I have been signing books for a month now and want to go on record to say that signing books is not as easy as it looks. Several times I messed up and had to start over with a clean book. Sometimes I get carried away and gush. (New nightmare: reading old inscriptions in resale copies at Half-Priced Books). But my all-time worst fear is that a friend will present a book for signing and I won’t recall their name. Even if we rode to the event in the same car, book signing dynamics cause names to disappear faster than a teenager with a driver’s license. This is why sticky notes and pens and lines were invented.
Discussion Question: Should a person who can spend an hour revising a brief email be inscribing books? If words came quickly and easily, I’d be a speaker. Instead I’m the Tiger Mother of Manuscript Revisions. Me to manuscript: I don’t care if it takes all day! Every word in this sentence will demonstrate a brilliant reason for its continued presence or see a blue haze and hear the right click of my mouse! I will cut, paste, and revise until I get it right.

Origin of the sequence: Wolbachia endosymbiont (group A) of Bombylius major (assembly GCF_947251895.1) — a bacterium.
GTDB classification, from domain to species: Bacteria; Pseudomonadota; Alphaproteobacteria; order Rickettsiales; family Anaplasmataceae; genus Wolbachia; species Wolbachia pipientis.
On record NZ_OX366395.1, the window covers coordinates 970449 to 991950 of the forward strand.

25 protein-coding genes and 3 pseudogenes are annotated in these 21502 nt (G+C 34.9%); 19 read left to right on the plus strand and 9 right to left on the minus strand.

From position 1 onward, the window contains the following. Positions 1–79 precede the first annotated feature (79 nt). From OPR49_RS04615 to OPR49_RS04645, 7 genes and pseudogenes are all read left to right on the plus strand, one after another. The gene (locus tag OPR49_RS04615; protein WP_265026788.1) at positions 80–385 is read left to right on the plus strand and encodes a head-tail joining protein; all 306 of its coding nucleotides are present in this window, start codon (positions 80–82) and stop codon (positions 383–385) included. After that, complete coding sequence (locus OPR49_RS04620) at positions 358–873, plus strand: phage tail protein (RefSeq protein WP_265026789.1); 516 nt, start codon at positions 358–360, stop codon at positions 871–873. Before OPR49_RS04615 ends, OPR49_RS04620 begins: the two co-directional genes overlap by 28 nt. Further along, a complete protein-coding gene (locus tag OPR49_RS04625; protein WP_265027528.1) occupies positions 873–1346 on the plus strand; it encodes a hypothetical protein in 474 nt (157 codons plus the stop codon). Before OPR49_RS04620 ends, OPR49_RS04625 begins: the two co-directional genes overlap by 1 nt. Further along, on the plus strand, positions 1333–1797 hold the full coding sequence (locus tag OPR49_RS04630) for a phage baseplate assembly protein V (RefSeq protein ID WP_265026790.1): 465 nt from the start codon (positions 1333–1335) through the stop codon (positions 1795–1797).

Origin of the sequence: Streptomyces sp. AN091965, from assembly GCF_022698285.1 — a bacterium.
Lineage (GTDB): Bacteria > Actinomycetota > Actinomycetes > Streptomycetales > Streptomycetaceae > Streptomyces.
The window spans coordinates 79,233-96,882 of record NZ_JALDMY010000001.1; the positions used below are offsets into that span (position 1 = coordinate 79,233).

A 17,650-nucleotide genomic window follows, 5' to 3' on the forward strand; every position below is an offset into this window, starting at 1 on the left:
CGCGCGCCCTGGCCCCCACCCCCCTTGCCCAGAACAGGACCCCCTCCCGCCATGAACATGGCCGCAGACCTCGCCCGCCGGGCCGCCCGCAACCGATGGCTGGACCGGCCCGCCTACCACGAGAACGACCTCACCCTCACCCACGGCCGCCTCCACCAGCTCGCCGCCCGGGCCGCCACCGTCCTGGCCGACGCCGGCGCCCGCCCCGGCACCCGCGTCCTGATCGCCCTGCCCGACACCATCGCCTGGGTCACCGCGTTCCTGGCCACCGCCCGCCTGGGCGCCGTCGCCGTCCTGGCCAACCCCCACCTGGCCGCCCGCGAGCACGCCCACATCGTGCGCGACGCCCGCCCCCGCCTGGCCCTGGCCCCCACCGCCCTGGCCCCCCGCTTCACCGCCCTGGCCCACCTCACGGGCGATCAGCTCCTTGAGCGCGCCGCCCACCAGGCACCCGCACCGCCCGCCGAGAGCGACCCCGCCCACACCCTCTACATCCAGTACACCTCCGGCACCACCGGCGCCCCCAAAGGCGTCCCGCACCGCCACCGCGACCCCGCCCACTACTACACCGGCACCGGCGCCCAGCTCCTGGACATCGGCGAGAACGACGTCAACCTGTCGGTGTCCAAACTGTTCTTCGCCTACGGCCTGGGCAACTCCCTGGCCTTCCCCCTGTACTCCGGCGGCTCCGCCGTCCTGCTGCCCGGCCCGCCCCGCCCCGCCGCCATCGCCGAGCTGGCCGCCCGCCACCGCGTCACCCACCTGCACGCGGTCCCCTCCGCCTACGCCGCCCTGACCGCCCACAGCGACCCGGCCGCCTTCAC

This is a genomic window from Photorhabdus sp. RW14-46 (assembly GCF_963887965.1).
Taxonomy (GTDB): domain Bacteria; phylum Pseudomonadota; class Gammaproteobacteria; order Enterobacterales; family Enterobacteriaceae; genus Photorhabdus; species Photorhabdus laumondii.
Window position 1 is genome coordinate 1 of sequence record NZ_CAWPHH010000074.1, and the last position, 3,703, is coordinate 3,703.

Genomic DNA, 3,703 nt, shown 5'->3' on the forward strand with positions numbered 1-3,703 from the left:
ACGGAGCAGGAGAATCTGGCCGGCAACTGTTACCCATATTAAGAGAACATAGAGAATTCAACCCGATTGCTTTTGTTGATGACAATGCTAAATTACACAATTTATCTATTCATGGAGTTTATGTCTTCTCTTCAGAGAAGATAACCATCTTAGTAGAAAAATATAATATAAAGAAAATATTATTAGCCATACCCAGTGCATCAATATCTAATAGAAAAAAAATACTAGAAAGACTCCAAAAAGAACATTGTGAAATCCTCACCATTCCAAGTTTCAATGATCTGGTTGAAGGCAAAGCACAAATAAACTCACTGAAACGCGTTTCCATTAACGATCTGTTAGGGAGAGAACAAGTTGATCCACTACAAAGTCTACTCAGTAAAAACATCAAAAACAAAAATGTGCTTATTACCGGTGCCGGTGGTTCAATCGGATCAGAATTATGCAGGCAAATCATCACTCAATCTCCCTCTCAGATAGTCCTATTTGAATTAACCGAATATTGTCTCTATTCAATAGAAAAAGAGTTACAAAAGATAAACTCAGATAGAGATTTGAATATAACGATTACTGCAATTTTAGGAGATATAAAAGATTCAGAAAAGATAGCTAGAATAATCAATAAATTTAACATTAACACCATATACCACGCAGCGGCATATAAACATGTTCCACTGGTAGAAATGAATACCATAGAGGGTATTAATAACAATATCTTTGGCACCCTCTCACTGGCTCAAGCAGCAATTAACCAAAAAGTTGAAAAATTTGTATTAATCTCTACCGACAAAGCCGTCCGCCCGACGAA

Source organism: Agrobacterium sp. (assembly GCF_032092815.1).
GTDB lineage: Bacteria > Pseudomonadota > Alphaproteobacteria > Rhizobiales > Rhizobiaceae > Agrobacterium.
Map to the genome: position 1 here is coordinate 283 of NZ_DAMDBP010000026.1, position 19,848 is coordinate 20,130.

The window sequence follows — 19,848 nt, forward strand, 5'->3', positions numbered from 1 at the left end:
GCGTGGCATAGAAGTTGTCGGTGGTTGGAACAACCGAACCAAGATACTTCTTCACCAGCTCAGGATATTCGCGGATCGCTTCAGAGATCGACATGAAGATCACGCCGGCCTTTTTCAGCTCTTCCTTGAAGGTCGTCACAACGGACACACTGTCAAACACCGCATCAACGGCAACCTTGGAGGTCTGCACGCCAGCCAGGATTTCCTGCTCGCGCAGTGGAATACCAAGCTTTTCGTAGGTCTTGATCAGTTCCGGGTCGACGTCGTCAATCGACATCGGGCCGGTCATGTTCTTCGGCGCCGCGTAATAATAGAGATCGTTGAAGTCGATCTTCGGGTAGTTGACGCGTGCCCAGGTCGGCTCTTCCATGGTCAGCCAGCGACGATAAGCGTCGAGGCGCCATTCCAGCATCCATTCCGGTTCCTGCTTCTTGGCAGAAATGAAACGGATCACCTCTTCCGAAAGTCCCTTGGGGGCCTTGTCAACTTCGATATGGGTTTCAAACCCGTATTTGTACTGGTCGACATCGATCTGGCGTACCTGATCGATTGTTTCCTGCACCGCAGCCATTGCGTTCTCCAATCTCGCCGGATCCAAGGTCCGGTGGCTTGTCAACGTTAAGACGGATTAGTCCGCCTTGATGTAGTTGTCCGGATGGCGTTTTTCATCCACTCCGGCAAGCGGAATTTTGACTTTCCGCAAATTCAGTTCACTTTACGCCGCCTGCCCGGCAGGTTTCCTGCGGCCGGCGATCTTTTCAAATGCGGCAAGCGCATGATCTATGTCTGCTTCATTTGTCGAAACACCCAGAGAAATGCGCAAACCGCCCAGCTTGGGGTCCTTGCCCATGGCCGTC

And ideally, every book I sign would get a custom-nuanced dedication, drawing on past shared experience (if applicable), hope for present or future enterprises, a hearty affirmation of Jane Austen, a declaration of the appropriate degree of affection and gratitude, all topped with just the right personal motif. After all, this is my tender newborn I’m putting in readers’ hands. Husband would prefer that I harness my powerful overthinking skills in favor of something productive, like say, my novel-in-progress.
He may be right. Not everybody wants a War and Peace Inscription and it is hard to go deep with people I don’t even know. Some people anticipate and say, just your name, please.
My son saw this picture of me signing books at the Texas Library Association Conference and snickered. Why would anyone want his mother’s autograph? Pigs fly.